I knew when I accepted a job offer in Malaysia last year that I’d be entering a much more conservative society than I was used to in the U.S. And I knew from my research that gay rights were at least a few decades behind most of the developed world here. So it didn’t come as a huge surprise last week when I heard about “Asmara Songsang” (Abnormal Desire) – a state-sponsored play touring in Kuala Lumpur, spreading the word about the evils of homosexuality.
The play depicts gays and lesbians as predatory deviants who recruit straight teenagers into their “club” and force them to forsake their religion and cut off contact with their families and friends. After 90 minutes of casual sex, loud parties, drug abuse and criminal vandalism, the play reaches a thrilling climax. Three of the main characters renounce the “homosexual lifestyle” and affirm their commitment to Islam. Everyone else is struck dead on the spot by lightning — their punishment for refusing to see the error of their ways. (For a full summary, check out this detailed review. It’s pretty upsetting.)
While the ugly stereotypes in the play are bad enough, the disturbing part is that the government is funding the play and giving out tickets for free. (A pretty obvious attempt to spread the message to as many people as possible.) It’s just one more offense in a long line of anti-gay initiatives by the conservative, predominantly Islamic government in recent years.
In 2011, Malaysia made headlines when the government set up a camp to “correct effeminate behavior” in schoolboys. Then the local equivalent of a gay pride celebration, Seksualiti Merdeka, was actually banned on grounds of “national security” concerns. And last year, the education ministry even released a helpful guide to identifying gay and lesbian “symptoms” among youth.
So there’s nothing terribly shocking here, as depressing as the news may be. But the thing is, for all the government propaganda, everyday life here isn’t nearly as repressive as you might think.
I’ve been working in Kuala Lumpur for nearly a year now, and if there’s one thing I’ve noticed about the people here, it’s that Malaysian society itself is actually very tolerant. While technically a majority Muslim nation, the truth is that it’s an incredibly diverse and multicultural society. Chinese New Year, Holi and even Christmas are celebrated with as much enthusiasm as major Muslim holidays like Eid. The celebration of other cultures and belief systems is quite literally a way of life here.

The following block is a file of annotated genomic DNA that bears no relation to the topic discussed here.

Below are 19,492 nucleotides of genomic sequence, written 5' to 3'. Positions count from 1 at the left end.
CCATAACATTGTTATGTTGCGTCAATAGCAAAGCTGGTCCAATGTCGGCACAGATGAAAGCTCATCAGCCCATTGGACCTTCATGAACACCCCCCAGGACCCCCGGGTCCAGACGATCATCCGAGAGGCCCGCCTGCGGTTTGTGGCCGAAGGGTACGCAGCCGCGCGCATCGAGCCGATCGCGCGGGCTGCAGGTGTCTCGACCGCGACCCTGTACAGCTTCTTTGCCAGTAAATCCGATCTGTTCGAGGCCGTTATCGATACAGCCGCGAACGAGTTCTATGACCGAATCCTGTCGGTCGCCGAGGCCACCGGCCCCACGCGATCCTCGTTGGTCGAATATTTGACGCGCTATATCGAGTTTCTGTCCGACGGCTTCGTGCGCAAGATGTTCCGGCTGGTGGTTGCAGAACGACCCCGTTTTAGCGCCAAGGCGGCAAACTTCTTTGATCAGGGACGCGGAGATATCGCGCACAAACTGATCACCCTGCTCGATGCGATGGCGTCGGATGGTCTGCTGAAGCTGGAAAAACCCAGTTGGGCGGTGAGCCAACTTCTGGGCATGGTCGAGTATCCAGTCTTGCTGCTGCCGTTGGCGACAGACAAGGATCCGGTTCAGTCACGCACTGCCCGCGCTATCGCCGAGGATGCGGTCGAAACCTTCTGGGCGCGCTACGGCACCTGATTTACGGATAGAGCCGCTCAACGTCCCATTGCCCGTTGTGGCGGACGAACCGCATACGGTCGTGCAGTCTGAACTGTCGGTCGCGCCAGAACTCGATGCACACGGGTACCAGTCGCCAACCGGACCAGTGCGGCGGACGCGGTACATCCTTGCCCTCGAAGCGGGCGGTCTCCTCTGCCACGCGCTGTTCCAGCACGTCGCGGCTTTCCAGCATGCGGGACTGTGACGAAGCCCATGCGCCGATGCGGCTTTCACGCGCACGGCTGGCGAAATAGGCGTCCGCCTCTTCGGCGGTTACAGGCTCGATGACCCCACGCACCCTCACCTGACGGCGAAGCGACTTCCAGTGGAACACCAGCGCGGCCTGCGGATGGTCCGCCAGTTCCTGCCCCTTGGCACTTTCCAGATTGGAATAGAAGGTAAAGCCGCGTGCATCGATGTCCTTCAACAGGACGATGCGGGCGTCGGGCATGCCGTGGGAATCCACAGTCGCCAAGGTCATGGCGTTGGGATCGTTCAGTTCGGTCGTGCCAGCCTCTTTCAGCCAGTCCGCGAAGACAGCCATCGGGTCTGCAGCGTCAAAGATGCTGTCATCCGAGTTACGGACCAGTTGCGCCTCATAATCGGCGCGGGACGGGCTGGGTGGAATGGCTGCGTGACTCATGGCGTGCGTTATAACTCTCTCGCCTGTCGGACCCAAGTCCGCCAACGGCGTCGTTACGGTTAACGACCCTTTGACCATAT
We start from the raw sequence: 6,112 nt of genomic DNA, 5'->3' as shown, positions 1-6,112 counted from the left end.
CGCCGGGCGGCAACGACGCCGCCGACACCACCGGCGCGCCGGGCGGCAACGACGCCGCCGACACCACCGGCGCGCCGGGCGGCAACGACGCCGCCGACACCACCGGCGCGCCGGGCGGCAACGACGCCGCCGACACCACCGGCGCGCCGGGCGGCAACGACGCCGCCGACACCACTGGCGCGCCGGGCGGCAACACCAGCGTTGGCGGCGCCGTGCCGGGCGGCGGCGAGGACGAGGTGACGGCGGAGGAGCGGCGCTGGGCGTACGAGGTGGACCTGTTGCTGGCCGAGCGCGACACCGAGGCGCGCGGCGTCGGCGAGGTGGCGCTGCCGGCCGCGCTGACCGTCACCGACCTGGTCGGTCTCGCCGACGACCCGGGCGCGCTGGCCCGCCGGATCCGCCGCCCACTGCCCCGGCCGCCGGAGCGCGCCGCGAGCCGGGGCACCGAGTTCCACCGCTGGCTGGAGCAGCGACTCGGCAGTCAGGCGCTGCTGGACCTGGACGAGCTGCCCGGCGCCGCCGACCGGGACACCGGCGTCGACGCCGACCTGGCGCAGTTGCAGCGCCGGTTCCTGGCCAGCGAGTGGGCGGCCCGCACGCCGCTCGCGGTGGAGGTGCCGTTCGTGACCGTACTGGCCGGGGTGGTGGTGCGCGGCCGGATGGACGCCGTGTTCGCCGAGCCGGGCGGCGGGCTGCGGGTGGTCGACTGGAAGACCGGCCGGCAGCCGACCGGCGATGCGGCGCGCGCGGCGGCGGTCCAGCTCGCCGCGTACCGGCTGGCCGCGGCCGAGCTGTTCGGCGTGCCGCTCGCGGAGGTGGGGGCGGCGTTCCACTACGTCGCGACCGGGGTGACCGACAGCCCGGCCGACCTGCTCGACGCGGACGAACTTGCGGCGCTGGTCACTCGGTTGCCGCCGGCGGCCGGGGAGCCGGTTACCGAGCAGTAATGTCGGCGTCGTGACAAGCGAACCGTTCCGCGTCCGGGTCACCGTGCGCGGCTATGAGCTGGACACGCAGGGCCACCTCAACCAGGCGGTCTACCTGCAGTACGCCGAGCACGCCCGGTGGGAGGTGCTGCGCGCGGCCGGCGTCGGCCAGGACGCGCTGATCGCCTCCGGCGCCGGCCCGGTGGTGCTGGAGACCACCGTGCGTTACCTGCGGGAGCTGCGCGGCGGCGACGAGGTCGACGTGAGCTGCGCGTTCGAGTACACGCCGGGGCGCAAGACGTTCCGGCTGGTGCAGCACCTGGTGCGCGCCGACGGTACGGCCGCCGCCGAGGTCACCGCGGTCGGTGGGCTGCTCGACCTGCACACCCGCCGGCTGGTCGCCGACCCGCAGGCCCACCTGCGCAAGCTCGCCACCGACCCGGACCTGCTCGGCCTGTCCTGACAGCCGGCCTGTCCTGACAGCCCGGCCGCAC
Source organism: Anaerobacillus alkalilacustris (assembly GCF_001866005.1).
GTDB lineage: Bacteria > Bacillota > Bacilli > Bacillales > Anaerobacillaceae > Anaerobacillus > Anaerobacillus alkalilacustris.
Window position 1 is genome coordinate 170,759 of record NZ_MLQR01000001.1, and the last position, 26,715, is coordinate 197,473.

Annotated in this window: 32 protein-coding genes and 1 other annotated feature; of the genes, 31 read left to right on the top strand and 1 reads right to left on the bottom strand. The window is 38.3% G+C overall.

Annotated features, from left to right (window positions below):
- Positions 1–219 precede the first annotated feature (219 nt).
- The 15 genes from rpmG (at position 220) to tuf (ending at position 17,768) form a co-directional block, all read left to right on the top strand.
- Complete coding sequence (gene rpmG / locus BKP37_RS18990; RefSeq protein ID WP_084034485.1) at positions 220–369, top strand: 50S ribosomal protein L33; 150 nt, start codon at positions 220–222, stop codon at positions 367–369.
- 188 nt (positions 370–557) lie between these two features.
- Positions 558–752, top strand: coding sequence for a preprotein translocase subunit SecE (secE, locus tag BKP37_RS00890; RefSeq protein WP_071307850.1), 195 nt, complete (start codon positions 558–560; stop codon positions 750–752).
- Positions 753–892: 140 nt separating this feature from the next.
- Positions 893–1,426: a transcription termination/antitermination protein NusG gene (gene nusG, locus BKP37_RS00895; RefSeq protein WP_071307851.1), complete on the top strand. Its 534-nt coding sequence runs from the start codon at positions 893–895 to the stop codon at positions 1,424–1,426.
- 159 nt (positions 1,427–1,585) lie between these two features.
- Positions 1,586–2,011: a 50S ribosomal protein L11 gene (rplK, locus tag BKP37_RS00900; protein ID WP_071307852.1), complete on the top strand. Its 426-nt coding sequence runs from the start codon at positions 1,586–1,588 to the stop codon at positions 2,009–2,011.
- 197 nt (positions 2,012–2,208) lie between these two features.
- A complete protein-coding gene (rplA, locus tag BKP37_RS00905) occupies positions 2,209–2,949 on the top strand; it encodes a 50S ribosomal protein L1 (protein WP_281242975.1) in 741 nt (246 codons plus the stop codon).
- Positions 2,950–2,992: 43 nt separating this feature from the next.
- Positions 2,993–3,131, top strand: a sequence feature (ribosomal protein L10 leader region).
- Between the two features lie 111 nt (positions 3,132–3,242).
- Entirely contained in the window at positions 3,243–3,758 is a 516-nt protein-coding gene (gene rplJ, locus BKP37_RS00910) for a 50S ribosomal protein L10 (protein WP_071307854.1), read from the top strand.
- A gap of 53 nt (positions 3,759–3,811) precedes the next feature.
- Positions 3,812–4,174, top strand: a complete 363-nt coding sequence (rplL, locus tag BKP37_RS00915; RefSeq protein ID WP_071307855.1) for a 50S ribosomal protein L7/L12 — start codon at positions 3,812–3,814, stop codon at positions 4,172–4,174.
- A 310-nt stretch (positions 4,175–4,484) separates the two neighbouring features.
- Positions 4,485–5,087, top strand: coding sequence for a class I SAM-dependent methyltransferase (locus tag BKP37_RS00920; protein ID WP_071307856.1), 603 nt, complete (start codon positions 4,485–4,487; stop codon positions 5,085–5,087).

While Malaysia is a conservative nation, most people here seem content to live and let live. That’s especially true in the capital of Kuala Lumpur, which is home to a number of gay clubs and LGBT rights organizations. While it’s not socially acceptable for queer couples to show public affection in the streets, the truth is that most people here just don’t care what’s happening in other people’s bedrooms. Sodomy laws are still technically on the books, but are mostly enforced in extraordinary (and politically charged) circumstances.
The bottom line: Kuala Lumpur is far from one of the worst places in the world to be queer. I know several gay expats from countries with much more repressive attitudes towards homosexuality…and though Malaysia may seem a little stifling to me as an American, it’s actually a step up for them. Even if they’re not accepted and embraced by Malaysian society, no one cares that much one way or the other.
Although it’s still an uphill battle, the tide of public opinion in Malaysia does actually seem to be shifting. In my time here I have met many very progressive Muslims who disagree with the government’s approach to homosexuality. When the guide to identifying gays and lesbians came out last year, a number of local businesses responded by publicly expressing their support for the queer community. (My own employer even encouraged the queer employees to organize a pride party, which was a fantastic success!)
In the end, it’s that very progress which is making the government so afraid. Religious fundamentalists are fighting back harder than ever precisely because they’re afraid of losing popular support. In many ways, Malaysia is struggling to become a modern economic power, and that will eventually require the country to move out of the dark ages when it comes to gay rights. It’s possible that things will get worse for the Malaysian LGBT community before they get better…but on the whole, I have no doubt that attitudes toward homosexuality will continue to improve with time.
Photo credit: scene from Asmara Songsang courtesy of Kakiseni Blog
Disclaimer: The views expressed above are solely those of the author and may
not reflect those of
Care2, Inc., its employees or advertisers.
Problem on this page? Briefly let us know what isn't working for you and we'll try to make it right!